How to Keep a Conversation Going

I’m sure most of you have experienced the moments when your head goes blank just as the last few words trickle out of the conversation, and you stand there in an awkward silence that makes you feel like you just want to disappear. You put pressure on yourself to think of something smart, to tell an interesting story, or to reference something relevant, and you come up with absolutely nothing. Zero, zip, zilch, nada!

So, today you’re going to learn how to keep a conversation going in English with a few simple tips from me. You can also watch the videos about the same topic from Howcast and English Tonight at the end of this article.

 

Here are a few tips to keep a conversation going:

1. Ask open-ended questions

The best way to show that you want to start a longer conversation is to ask open-ended questions. Open-ended questions have to be answered with more than one word and allow the other person to talk longer.

• What do you think about ___?

•  Have you heard about ___? If they answer “Yes”: What do you think?

• What do you like about ___?

These are questions which require more than simple ‘yes’ or ‘no’ answers, and offer the possibility of much richer answers. Question like “What do you think of the movie?” instead of “Do you like the movie?” These kinds of questions encourage people to talk and they can be a life saver in stalling conversations.

 

2. Follow with another question

Follow a prior question with another question or comment to continue the conversation.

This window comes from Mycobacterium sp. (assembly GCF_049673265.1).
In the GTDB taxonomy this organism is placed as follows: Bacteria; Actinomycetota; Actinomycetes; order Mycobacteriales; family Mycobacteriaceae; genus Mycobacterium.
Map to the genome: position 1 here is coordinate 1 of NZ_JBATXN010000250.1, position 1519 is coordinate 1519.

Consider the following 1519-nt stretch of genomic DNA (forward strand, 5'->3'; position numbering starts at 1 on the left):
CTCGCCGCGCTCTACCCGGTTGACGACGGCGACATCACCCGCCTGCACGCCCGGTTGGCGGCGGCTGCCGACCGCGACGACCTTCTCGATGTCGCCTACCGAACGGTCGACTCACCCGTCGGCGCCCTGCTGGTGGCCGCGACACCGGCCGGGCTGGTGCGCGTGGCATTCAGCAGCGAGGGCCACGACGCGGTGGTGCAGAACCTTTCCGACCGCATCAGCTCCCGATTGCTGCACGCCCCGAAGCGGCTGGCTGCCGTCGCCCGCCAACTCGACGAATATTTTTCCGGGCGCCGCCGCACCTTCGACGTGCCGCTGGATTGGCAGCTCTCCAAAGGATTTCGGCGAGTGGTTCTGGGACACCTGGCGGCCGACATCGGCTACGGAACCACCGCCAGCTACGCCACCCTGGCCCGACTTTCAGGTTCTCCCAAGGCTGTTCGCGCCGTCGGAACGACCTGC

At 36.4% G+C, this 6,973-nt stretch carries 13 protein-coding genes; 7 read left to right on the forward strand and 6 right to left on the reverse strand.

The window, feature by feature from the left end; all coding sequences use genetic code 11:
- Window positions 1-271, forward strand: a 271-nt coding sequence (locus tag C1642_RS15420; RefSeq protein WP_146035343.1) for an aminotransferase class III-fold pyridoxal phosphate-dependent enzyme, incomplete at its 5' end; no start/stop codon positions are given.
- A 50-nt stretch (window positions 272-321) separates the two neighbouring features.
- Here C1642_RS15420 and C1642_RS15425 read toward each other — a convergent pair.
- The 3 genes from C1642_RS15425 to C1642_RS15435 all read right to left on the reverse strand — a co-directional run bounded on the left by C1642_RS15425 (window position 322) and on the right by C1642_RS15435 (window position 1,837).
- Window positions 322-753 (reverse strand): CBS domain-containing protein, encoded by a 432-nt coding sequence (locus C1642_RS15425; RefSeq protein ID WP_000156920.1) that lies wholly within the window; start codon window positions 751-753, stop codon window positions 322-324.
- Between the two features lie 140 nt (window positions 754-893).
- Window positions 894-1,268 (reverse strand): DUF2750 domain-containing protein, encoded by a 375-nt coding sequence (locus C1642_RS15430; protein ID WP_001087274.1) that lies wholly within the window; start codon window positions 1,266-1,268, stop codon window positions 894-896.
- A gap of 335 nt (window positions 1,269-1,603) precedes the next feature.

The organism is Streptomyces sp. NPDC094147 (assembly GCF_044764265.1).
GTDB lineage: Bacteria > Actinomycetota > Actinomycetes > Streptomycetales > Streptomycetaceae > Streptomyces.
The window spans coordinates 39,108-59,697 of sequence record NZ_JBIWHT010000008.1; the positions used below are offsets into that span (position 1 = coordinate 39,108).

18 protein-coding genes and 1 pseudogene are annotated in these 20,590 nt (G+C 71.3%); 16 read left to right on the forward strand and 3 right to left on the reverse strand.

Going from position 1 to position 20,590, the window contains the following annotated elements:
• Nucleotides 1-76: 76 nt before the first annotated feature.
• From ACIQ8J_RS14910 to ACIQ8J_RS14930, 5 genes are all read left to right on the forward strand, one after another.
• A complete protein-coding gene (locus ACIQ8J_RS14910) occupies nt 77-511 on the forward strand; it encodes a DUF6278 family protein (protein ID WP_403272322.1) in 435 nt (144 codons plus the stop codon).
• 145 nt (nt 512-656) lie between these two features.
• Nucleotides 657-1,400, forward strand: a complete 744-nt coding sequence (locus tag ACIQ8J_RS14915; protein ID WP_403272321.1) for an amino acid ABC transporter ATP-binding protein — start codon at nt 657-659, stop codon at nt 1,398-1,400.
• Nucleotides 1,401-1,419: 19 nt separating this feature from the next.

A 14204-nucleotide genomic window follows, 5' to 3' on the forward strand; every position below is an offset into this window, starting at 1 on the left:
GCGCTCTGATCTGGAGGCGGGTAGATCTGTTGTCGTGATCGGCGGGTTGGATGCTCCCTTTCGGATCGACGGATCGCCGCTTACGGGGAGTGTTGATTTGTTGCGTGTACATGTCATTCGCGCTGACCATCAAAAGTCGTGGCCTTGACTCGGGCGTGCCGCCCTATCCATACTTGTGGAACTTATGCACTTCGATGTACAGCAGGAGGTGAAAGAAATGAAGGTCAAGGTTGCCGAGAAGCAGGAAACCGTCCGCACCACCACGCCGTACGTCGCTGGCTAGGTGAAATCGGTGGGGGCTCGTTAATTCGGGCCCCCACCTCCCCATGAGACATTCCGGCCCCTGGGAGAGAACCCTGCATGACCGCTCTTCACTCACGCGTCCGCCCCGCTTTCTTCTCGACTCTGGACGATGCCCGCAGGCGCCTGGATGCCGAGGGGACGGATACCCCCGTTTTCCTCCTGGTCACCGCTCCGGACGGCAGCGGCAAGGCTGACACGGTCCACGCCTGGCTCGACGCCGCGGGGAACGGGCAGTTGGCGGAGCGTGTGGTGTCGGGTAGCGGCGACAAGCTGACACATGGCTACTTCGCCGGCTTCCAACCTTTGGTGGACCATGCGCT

• What do you mean?

• Why did that happen? Or: Why do you think so?

• How did you do it? Or:  How was it?

• Interesting! Tell me more.

• What happened next?

• What did you like/not like about it?

 

3. Show interest

You can use one of these phrases to show interest in what the other person is saying and to let the person know you are listening as he or she speaks.

• Oh, wow!

• Really?!

• That’s interesting / crazy / funny / weird.

• That sounds fun / cool / interesting.

• Cool!

• No way!

• Right. (This means “I agree/acknowledge what you are saying”)

 

4. Practice, practice, and more practice!

Talk to people around you, talk to people online, talk to people standing next to you in line. Just talk to anyone you can. The more you talk to people the more natural it will become and eventually you’ll become a complete chatterbox and talk to anyone and everyone.

My advice is to start small. Ask them a question about their day, ask them about the football match last night, ask them about whatever you’re lining up for. Just get a conversation started and take it from there. Even if it’s a short conversation you’d be amazed at how easily it all becomes.

 

 

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